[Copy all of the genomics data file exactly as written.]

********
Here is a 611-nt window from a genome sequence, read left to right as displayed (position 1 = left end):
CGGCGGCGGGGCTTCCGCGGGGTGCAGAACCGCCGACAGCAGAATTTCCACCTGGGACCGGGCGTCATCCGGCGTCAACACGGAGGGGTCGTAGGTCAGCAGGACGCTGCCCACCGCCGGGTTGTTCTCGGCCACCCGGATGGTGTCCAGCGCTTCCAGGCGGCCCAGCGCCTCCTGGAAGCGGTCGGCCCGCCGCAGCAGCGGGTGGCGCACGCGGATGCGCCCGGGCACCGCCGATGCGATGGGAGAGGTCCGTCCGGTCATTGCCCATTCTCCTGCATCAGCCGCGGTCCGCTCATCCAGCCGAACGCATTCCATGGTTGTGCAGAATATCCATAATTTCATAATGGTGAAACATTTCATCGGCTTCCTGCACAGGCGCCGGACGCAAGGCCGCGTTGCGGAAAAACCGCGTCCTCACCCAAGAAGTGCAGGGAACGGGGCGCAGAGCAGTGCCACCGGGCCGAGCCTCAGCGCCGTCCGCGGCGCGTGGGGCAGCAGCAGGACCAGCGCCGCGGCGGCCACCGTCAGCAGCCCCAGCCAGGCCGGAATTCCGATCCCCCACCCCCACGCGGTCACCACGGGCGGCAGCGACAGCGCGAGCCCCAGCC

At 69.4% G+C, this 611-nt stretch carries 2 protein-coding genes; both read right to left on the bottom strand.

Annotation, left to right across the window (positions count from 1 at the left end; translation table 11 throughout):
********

Here is a 611-nt window from a genome sequence, read left to right as displayed (position 1 = left end):
CGGCGGCGGGGCTTCCGCGGGGTGCAGAACCGCCGACAGCAGAATTTCCACCTGGGACCGGGCGTCATCCGGCGTCAACACGGAGGGGTCGTAGGTCAGCAGGACGCTGCCCACCGCCGGGTTGTTCTCGGCCACCCGGATGGTGTCCAGCGCTTCCAGGCGGCCCAGCGCCTCCTGGAAGCGGTCGGCCCGCCGCAGCAGCGGGTGGCGCACGCGGATGCGCCCGGGCACCGCCGATGCGATGGGAGAGGTCCGTCCGGTCATTGCCCATTCTCCTGCATCAGCCGCGGTCCGCTCATCCAGCCGAACGCATTCCATGGTTGTGCAGAATATCCATAATTTCATAATGGTGAAACATTTCATCGGCTTCCTGCACAGGCGCCGGACGCAAGGCCGCGTTGCGGAAAAACCGCGTCCTCACCCAAGAAGTGCAGGGAACGGGGCGCAGAGCAGTGCCACCGGGCCGAGCCTCAGCGCCGTCCGCGGCGCGTGGGGCAGCAGCAGGACCAGCGCCGCGGCGGCCACCGTCAGCAGCCCCAGCCAGGCCGGAATTCCGATCCCCCACCCCCACGCGGTCACCACGGGCGGCAGCGACAGCGCGAGCCCCAGCC

At 69.4% G+C, this 611-nt stretch carries 2 protein-coding genes; both read right to left on the bottom strand.

Annotation, left to right across the window (positions count from 1 at the left end; translation table 11 throughout):